The modest late-July cut in funds rate speaks of a Fed resisting political pressure. The funds rate may still be cut further, but only modestly as long as US economic growth holds up. Despite President Trump’s attempts to lay the blame at the feet of the Fed for any potential weakness in US growth, it is becoming more widely understood that the escalating trade war is the main cause of uncertainty about future US economic growth prospects. The blame is likely to be directly towards President Trump for increasing US economic uncertainty and as it does, the President is likely to need to start deescalating as the 2020 Presidential election year draws closer.
In China, Q2 GDP growth slowed to 6.2% y-o-y from 6.4% in Q1 and the signs are that China’s economic growth rate is slowing further in Q3. In July, growth in industrial productions eased to 4.8% y-o-y from 6.3% in June. The part of China’s economy that the authorities would like to see gain traction being retail sales, is losing momentum growing 7.6% y-o-y in July, down from 9.8% in June. International trade growth is soft. The trade war with the US is hurting. The democracy protests in Hong Kong are also tipping its economy towards recession. If China intervenes in Hong Kong, it risks fomenting far greater political and economic uncertainty. If it continues to sit on the sidelines, the escalating protests in Hong Kong threaten a deep recession in the territory extending into bordering parts of southern China. So far, the authorities in China have been cautiously deploying more expansionary fiscal and monetary policy to try and offset the negative impact of the trade war and the disturbance in Hong Kong. At some point it is likely that more aggressive stimulus measures will be adopted. Until that occurs, China’s growth prospects are sliding.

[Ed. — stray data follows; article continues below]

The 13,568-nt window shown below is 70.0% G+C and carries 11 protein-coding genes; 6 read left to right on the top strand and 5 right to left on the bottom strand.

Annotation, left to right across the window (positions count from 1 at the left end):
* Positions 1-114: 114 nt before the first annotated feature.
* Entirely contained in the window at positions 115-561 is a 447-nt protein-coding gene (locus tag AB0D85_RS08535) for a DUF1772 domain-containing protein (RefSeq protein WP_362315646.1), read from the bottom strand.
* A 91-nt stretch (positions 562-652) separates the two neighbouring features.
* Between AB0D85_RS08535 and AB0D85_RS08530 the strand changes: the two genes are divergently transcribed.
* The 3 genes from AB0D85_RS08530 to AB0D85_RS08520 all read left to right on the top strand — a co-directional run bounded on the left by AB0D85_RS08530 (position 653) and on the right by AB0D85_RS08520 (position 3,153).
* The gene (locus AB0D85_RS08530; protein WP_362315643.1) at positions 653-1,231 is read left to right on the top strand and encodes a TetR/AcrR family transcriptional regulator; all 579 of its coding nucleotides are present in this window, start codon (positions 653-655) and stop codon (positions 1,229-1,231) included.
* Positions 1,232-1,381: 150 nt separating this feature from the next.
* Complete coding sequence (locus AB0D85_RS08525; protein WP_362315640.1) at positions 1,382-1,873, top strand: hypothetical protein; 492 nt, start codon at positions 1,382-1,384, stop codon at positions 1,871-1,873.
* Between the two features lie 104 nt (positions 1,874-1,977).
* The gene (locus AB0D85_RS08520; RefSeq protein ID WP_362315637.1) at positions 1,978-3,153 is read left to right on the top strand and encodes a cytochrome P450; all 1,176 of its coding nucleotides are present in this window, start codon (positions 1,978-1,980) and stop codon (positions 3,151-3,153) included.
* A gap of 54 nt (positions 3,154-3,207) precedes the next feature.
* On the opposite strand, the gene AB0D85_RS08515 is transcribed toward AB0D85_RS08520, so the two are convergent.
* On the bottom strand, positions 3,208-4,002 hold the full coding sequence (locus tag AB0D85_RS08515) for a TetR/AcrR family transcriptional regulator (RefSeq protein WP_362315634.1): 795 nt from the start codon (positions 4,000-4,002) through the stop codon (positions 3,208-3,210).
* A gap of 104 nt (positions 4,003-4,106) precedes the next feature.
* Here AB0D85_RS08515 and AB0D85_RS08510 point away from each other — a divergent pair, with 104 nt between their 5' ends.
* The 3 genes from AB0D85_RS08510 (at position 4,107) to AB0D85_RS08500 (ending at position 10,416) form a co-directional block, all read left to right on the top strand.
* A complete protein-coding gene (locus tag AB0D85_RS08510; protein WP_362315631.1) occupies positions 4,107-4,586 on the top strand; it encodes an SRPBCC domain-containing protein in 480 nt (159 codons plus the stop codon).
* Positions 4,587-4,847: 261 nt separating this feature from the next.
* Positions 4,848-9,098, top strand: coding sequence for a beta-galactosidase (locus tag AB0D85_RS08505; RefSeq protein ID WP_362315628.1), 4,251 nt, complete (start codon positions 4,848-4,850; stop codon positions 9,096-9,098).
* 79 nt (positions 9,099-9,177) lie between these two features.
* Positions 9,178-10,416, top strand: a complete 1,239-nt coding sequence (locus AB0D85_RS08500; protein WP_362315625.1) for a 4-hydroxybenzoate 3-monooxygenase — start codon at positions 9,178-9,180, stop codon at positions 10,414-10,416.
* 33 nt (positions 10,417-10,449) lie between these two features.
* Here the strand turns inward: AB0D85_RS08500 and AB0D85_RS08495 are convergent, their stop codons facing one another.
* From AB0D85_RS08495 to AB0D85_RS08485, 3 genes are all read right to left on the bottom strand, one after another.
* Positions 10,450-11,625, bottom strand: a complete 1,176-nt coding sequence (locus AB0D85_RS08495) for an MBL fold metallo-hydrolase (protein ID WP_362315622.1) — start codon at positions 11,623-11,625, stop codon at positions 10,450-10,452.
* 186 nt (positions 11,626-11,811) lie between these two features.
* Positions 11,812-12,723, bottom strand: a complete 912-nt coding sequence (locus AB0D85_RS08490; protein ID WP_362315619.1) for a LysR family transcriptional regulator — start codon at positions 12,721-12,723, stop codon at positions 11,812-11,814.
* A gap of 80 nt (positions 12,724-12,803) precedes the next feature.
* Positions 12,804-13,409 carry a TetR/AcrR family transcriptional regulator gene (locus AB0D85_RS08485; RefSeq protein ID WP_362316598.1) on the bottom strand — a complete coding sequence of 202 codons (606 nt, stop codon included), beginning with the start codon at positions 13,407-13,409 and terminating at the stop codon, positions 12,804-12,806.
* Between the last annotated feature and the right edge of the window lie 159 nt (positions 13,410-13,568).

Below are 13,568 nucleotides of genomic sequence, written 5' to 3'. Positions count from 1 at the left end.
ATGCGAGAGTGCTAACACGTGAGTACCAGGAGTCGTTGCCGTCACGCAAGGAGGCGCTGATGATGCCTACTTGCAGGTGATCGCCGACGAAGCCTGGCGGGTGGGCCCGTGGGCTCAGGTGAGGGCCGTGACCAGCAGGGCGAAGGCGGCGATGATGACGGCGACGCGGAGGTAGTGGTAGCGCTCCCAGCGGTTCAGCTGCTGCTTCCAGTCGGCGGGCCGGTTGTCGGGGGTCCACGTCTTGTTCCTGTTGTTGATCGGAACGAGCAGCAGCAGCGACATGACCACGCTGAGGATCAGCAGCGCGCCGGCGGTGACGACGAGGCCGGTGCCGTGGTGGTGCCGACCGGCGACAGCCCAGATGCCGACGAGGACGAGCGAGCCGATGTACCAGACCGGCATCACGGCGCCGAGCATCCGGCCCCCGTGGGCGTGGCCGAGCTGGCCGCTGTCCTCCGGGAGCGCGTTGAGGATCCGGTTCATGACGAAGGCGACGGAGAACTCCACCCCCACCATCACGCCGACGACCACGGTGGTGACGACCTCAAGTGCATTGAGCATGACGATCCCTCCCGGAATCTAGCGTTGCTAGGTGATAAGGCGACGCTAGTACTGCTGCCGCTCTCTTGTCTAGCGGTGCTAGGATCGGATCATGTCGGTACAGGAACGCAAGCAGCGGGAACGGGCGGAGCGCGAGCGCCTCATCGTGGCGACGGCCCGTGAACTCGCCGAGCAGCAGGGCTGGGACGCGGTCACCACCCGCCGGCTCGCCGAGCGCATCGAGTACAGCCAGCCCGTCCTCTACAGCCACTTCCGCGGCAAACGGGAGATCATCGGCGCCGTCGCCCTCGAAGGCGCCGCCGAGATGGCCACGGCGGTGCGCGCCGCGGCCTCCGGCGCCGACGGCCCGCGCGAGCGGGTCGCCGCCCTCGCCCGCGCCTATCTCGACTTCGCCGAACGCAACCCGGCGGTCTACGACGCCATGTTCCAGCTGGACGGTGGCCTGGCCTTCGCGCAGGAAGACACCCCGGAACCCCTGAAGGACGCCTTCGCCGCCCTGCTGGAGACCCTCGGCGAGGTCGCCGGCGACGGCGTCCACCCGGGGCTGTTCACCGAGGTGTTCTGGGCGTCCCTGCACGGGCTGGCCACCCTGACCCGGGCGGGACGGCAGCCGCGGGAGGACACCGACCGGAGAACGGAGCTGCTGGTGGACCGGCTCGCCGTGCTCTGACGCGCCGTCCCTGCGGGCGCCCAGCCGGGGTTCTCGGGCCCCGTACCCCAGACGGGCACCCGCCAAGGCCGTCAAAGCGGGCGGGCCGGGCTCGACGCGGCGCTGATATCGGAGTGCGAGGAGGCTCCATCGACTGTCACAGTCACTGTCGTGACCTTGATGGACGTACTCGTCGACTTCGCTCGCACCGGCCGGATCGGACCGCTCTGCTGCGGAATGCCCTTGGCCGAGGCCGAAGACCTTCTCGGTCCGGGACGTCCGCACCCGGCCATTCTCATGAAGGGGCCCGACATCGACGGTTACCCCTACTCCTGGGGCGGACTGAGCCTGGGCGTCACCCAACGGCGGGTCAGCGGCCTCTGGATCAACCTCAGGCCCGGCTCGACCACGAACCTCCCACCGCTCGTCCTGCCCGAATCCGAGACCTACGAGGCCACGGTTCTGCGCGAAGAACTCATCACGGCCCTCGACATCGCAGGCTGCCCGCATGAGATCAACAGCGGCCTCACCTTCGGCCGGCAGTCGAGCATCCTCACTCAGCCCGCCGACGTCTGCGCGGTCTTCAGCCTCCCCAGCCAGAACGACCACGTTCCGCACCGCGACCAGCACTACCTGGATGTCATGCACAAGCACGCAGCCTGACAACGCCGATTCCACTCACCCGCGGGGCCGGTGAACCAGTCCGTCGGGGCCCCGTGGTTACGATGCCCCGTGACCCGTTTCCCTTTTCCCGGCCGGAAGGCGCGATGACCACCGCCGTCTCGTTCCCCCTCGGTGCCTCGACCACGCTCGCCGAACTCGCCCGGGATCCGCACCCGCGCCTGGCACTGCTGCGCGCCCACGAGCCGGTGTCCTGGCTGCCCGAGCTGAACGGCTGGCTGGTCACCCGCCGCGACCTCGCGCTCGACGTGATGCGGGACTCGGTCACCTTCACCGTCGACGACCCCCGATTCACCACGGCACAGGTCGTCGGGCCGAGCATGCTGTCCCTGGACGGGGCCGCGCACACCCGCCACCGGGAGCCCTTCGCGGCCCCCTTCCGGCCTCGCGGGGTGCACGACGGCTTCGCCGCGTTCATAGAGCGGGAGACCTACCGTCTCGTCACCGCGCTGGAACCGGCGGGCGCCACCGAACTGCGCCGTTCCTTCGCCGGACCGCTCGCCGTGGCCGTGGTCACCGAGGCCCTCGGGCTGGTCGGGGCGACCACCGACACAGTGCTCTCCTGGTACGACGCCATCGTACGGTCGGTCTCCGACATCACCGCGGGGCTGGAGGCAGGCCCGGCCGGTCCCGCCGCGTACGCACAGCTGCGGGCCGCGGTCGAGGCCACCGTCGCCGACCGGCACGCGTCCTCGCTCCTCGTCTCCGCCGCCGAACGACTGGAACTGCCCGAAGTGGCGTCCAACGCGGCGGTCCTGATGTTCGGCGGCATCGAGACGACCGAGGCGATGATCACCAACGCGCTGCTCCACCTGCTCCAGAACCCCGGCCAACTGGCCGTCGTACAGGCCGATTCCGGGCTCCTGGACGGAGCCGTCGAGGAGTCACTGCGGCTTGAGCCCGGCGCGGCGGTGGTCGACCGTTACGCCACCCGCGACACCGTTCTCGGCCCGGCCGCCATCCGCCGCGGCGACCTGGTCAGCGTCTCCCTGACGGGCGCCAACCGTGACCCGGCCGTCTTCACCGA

In Europe, while a prospective hard British Brexit in late October and the likelihood that the approaching Italian elections will result in an unstable anti-EU, Governments are threatening to further weaken European economic growth prospects, recent economic indicators have mostly been a touch better than expected. Annual GDP growth moderated less than expected in Q2 to 1.1% y-o-y. The preliminary August manufacturing PMI was better than expected, lifting to 47.0 from 46.5 in July although still sitting below the 50 expansion/contraction line. The August preliminary services sector PMI, against expectations of deterioration, improved to 53.4 from 53.2 in July. Europe’s unemployment fell to a decade low 7.5% in July. Understandably, the European Central Bank remains focused on downside risks to Europe’s soft economic outlook and is actively examining other unconventional measures of monetary easing it may be able to deploy if needed.